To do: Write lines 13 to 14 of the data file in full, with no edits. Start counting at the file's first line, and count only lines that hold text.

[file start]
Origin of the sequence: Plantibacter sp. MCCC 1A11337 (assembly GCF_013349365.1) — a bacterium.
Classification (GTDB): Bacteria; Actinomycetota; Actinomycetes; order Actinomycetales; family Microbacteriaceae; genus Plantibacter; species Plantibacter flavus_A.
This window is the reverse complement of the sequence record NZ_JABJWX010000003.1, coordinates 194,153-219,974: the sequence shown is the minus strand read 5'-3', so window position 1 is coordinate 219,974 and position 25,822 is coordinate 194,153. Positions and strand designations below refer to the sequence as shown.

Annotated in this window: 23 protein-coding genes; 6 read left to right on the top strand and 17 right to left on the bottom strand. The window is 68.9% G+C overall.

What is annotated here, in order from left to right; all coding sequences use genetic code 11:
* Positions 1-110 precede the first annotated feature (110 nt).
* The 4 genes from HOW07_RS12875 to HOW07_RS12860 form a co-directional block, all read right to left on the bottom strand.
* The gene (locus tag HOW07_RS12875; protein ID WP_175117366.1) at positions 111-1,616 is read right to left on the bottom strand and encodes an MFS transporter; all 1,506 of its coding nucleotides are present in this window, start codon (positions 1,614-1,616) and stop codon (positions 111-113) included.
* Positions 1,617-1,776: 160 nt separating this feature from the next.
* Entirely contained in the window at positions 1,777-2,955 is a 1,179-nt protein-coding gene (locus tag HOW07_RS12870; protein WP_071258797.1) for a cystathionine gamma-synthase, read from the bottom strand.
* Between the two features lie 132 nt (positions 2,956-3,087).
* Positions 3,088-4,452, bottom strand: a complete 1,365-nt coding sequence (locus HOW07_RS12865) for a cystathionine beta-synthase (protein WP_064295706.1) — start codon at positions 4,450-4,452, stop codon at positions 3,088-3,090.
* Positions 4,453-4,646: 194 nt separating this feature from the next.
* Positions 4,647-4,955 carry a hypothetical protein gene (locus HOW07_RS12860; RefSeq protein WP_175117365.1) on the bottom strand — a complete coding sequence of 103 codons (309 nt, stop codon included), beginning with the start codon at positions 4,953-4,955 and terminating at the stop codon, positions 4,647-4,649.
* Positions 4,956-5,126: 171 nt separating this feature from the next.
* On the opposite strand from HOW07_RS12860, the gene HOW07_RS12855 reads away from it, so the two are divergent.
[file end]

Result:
* Positions 4,453-4,646: 194 nt separating this feature from the next.
* Positions 4,647-4,955 carry a hypothetical protein gene (locus HOW07_RS12860; RefSeq protein WP_175117365.1) on the bottom strand — a complete coding sequence of 103 codons (309 nt, stop codon included), beginning with the start codon at positions 4,953-4,955 and terminating at the stop codon, positions 4,647-4,649.